Anthony Walter, OFM, 88, a member of St. John the Baptist Province, died on Oct. 26 in Sharonville, Ohio. The Oct. 29 funeral Mass for the Kentucky native, who spent a lifetime of service in parish ministry and hospital chaplaincy, was live-streamed on Facebook due to COVID-related gathering restrictions. His kindness and pastoral care were appreciated at the many parishes he served in Missouri, Illinois, Michigan, Ohio, and Louisiana. His assignment at St. Mary of the Angles in New Orleans produced the most harrowing chapter of his ministerial life – an airlift-rescue from the rooftop of the parish school, where floodwaters had trapped him, the other friars, and 100 neighbors during Hurricane Katrina. He retired to Cincinnati in 2009, but not before helping the parish recover and rebuild. He used his training in clinical pastoral education – and his compassion for the sick and suffering – to serve 24 years as a hospital chaplain in medical centers in Kansas City, Missouri, Louisville, Kentucky, and Baton Rouge, Louisiana. His affinity for physical exercise continued until a few weeks before he died.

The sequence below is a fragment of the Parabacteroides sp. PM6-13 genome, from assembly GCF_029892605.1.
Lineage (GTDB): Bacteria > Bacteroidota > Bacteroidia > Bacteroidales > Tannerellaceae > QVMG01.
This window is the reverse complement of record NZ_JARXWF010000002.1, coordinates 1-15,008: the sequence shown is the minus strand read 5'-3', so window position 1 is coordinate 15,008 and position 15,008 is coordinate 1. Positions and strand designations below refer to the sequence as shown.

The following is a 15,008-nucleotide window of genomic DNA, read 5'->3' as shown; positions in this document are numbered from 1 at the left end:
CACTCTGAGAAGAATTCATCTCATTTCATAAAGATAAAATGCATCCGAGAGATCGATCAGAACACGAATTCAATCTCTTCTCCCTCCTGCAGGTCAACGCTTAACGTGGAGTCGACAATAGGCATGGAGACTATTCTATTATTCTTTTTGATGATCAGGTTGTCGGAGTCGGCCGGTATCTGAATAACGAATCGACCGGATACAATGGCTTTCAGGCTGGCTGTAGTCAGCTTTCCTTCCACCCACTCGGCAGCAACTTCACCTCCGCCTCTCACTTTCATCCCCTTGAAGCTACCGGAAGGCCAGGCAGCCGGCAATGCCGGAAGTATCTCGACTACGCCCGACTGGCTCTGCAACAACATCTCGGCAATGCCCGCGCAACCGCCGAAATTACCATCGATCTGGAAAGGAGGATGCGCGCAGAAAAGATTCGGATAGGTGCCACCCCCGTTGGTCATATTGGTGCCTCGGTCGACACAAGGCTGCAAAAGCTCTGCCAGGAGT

Stephen Joseph Gillis, OFM, a member of St. Barbara Province, died on Oct. 30 at the age of 68. He spent most of his religious life in maintenance and construction ministry with assignments throughout the province – including St. George’s Parish in Seattle, Washington, where he also worked with a local construction company, St. Mary’s Parish in Arizona, and several locations in California, including Old Mission Santa Barbara, St. Boniface in San Francisco, and retreat houses in Malibu, San Juan Bautista, and Danville. He also served at St. Anthony’s Foundation, in San Francisco, and San Luis Rey in Oceanside. His interest in the Franciscan way of life developed when his family moved to Davis, California, while he was working as a painting contractor. The eldest of six children, he was born into a career military family at the U.S. Army installation in Regensburg, Germany, and was raised and educated in several parts of the world, including Germany, Japan, and Honduras.